No fix yet for McHenry Shores subdivision water hassle

McHENRY – Stefanie Ledet has lived on and off in the McHenry Shores subdivision since she was 5 years old.

But as the 29-year-old looks for a new home for her husband and four boys, she isn’t sure whether living near her family, neighbors and her husband’s workplace is worth the hassle and frustration caused by the water situation in the subdivision.

She’s especially frustrated by the city of McHenry’s decision not to pursue the purchase of the private water company, McHenry Shores Water Co., that supplies the 500-plus homes.

“We were angry [when we found out],” Ledet said. “We were frustrated. We thought, ‘Where do we go from here?’ We don’t know where to go from here. The city was pretty much our only hope to get a new water system in here.”

The city of McHenry had looked into buying the water system when it found out its owner, T.P. Mathews, had filed for bankruptcy and the company was for sale.

It sent out a survey to residents to gauge their interest in the city buying the company.

Of the 535 households that received the survey, 285 responded positively and 30 responded negatively.

However, the city “acting with the best financial interests of McHenry Shore residents” did not purchase the company, avoiding entering into a “bidding war,” the city informed the residents in a letter dated March 22.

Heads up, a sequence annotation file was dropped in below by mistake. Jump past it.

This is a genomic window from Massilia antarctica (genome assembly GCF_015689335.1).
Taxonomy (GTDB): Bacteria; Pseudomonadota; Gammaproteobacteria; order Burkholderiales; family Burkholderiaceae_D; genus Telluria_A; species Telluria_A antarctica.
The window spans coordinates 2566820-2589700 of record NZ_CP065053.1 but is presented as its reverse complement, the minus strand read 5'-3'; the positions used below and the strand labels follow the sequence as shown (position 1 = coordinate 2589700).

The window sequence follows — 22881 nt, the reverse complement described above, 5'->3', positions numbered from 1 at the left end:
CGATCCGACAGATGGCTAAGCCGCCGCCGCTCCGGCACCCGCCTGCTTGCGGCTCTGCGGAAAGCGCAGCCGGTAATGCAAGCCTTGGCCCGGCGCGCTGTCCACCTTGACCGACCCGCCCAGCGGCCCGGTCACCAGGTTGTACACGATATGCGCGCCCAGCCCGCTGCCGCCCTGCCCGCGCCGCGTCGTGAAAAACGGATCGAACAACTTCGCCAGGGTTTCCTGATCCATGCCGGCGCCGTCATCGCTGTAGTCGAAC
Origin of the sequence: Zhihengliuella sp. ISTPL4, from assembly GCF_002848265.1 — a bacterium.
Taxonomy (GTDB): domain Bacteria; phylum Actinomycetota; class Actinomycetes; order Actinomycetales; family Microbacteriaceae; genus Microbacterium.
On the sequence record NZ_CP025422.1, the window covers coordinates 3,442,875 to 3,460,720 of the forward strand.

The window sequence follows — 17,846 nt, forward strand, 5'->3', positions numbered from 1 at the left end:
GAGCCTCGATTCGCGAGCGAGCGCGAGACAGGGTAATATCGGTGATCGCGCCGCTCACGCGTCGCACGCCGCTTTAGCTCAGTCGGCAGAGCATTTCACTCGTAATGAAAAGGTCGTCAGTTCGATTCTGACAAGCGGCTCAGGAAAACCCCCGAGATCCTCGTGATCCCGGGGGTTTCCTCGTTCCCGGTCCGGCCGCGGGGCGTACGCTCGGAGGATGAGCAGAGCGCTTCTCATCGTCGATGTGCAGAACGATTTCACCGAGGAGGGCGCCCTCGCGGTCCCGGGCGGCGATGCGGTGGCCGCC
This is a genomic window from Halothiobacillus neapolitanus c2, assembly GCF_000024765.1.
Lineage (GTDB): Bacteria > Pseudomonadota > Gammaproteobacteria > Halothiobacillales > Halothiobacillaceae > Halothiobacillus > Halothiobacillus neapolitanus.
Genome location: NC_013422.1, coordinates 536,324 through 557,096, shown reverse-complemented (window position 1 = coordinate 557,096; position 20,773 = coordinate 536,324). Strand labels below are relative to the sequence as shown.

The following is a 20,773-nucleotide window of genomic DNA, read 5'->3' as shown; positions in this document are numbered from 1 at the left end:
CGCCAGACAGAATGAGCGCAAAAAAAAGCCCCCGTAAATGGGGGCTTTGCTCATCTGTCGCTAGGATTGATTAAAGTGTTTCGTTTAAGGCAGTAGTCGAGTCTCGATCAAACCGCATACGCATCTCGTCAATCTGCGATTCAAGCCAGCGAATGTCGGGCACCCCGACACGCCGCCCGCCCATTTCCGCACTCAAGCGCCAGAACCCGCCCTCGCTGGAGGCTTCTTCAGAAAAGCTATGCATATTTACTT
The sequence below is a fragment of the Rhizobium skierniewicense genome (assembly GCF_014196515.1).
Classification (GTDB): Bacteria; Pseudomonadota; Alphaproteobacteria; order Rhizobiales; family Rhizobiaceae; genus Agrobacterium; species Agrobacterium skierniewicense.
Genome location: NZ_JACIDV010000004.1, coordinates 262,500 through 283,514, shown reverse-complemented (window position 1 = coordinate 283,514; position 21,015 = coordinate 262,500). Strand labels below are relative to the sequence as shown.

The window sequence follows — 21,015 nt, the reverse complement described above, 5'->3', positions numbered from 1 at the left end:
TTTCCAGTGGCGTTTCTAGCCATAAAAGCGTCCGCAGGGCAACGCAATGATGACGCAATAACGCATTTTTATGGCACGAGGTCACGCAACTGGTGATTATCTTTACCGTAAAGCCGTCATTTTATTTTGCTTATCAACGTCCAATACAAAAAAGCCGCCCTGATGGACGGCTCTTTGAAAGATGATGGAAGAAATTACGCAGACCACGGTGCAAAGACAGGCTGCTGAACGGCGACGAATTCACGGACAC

The city of McHenry made an initial offer of $200,000 for the system, City Administrator Derik Morefield said.

Morefield decided not to make another offer based on the consensus he received from city council members during a closed session. The council did not take a formal vote, which would have had to have happened during an open session.

“There was no cap amount from the residents,” he said. “We didn’t ask them ‘How high do you want us to go?’ All of them would probably have to give a different price.”

The intent was to keep the purchase price low because the city would have to spend an estimated $1.5 million to connect McHenry Shores to the city’s water supply and install water meters, he said.

Both the purchase price and the cost of improvements would have been passed on to McHenry Shore residents, who likely would have paid it through a property tax established through a special service area.

In spring 2011, the city offered Mathews $2,000 per household, or about $1 million, trying to negotiate down from Mathews’ asking price of about $4,050 per household, or about $2.1 million.

The two offers are very different, Morefield said. In the bankruptcy process, the city was bidding “blindly,” not receiving a counteroffer and not knowing whether it had the highest bid or not.

In a sale with Mathews, the city could have come to a deal and then run it by the residents for approval before going ahead, something that was not an option in the bankruptcy case, Morefield said.

City officials do not know who the potential new owner is or how much they offered. The buyer is in the due diligence stage of the purchase, Morefield said.

“It’s scary to think whoever bought this water company is just going to leave this the way it is,” Ledet said, adding that she’s sick of water that’s yellow and ruins clothing and appliances.

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